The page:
While (too) much of the discussion around artificial intelligence or AI tends to focus on how many human jobs are going to be lost to machine-learning equipped robots in the future, we hear far less about the massive benefits that AI is going to bring to our understanding of history.
TechRadar brings us a timely feature this week to remind us how AI is soon to completely revolutionise how we map out our understanding of the past, from restoring images and paintings through to understanding far more about ancient history all the way back to the time of the dinosaurs!
Oxford University’s Deep Image Prior neural network
In terms of restoring images that have been partially eroded or damaged, there are already great developments going on with things such as Deep Image Prior, a neural network created by an Oxford University research team, and Nvidia’s image reconstruction, the graphical guru’s deep learning image reconstruction method shown off earlier this year.
“Nvidia’s process involves training its AI by taking chunks of images from image libraries ImageNet, Places2 and CelebA-HQ, which are huge repositories of images of almost every kind of common object.
“Just as you might learn to draw by sketching real-life objects, the image reconstruction algorithms here are finessed by re-drawing chunks of missing image data in these photos, then referring to the ‘complete’ original picture to see how accurate the attempt was.
“Look past the fireworks on the front end, it’s the pattern recognition in the background that makes Nvidia’s AI work like magic.”
Walking with the REAL dinosaurs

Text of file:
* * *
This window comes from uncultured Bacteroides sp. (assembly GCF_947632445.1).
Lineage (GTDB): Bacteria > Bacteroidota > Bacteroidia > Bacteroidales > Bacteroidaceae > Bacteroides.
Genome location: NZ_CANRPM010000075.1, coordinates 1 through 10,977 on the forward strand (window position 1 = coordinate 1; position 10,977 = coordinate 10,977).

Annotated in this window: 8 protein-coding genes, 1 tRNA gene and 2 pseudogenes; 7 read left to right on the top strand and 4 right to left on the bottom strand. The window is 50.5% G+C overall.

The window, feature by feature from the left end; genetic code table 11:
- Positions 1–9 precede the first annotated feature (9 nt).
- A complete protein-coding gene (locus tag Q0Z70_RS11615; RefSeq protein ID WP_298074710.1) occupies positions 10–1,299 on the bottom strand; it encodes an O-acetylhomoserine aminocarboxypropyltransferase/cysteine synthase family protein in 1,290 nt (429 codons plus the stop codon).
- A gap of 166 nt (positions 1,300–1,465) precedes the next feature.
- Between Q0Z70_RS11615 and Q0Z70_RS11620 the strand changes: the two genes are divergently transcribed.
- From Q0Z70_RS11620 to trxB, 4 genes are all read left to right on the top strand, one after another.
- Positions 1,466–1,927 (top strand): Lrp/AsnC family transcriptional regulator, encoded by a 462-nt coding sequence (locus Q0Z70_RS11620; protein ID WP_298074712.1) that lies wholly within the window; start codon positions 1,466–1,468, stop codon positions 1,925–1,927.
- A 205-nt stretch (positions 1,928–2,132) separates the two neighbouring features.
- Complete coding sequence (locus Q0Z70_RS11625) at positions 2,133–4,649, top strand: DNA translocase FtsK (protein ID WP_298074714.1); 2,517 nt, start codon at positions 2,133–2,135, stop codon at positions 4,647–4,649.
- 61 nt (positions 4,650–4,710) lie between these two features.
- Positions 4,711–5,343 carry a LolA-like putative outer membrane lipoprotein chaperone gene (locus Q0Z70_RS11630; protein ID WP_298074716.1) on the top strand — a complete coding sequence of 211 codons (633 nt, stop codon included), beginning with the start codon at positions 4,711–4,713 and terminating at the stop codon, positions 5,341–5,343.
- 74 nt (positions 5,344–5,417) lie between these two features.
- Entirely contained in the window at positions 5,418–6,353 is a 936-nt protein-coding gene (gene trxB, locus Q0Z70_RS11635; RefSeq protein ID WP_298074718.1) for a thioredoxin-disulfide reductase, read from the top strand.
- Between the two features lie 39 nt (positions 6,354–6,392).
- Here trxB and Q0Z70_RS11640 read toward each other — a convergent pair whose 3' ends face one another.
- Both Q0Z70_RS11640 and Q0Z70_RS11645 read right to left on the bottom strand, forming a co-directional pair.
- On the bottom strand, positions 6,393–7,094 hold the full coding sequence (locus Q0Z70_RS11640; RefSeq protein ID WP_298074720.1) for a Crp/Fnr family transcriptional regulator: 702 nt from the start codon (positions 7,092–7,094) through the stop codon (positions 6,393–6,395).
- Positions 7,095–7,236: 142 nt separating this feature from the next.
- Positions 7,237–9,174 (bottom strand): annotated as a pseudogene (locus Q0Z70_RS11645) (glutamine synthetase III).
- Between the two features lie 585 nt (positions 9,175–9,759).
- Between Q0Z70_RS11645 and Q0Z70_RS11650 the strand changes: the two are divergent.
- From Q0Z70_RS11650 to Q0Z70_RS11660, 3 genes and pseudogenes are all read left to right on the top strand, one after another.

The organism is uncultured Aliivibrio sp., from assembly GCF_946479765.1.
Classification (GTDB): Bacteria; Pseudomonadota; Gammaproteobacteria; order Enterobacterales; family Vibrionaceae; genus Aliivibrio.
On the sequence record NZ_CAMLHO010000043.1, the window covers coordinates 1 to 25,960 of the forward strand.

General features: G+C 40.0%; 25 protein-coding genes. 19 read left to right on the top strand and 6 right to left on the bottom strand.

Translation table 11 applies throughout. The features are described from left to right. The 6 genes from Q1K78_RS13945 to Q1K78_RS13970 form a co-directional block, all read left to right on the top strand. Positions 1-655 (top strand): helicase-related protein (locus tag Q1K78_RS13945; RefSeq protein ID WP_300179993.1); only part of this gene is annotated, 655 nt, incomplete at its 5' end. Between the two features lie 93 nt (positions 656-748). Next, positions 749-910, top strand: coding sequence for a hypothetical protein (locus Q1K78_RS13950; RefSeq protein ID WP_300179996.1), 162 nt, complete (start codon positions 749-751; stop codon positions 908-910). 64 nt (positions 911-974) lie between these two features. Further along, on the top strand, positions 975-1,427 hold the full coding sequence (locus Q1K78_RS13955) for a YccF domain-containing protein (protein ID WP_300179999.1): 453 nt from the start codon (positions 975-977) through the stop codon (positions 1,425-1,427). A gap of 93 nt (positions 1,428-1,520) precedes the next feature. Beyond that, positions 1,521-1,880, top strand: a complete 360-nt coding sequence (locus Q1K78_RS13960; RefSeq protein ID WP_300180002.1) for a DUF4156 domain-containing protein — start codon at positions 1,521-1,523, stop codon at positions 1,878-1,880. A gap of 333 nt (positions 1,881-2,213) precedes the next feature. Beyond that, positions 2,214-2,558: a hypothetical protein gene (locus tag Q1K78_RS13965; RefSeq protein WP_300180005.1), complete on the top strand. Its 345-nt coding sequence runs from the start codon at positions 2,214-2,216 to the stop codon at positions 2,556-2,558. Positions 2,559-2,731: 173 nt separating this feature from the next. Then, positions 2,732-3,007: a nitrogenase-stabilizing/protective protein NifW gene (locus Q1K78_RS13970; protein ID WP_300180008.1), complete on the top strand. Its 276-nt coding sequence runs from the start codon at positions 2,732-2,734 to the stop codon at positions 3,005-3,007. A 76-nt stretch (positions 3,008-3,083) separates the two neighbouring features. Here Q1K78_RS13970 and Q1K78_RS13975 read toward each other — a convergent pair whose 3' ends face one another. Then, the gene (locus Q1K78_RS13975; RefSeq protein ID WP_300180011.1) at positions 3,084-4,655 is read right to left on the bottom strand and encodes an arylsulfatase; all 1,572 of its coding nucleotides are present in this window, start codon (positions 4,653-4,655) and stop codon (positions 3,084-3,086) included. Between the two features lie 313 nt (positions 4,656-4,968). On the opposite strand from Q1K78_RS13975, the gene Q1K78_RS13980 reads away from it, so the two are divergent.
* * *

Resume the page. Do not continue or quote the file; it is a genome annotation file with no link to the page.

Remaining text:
AI also tells us that “the Tyrannosaurus Rex we know from Jurassic Park bears little resemblance to what the dinosaur was actually like.
“One current theory is that such large dinosaurs may have been feathered rather than scaly, and an AI model from the University of Manchester now suggests a T-Rex couldn’t out-run a jeep either.”
University of Manchester researchers “mapped out the T-Rex’s bone and muscular structure then used machine learning to see how fast this creature could get from point A to point B without breaking any bones.
“The findings? It’s was so big and heavy, a T-Rex could likely only walk, not run. Sprinting after some kids and scientists in search of dinner would simply put too much stress on its body.”
Perhaps most excitingly the report notes how “VR and AI are better pals than you might think. Google’s DeepMind AI lab has devised a neural network that can construct a 3D environment from as little as a single image. It extrapolates or ‘imagines’ the 3D scene based on the recognition of objects and their most likely shapes. The more images it has to work with, the more faithful a replication of the real environment it can make.
“This tech has a future worth day-dreaming about. Imagine being able to recreate the home in which you grew up, in VR, using pictures from an old photo album. Or crashing your parents’ wedding as if you were a time-traveller.”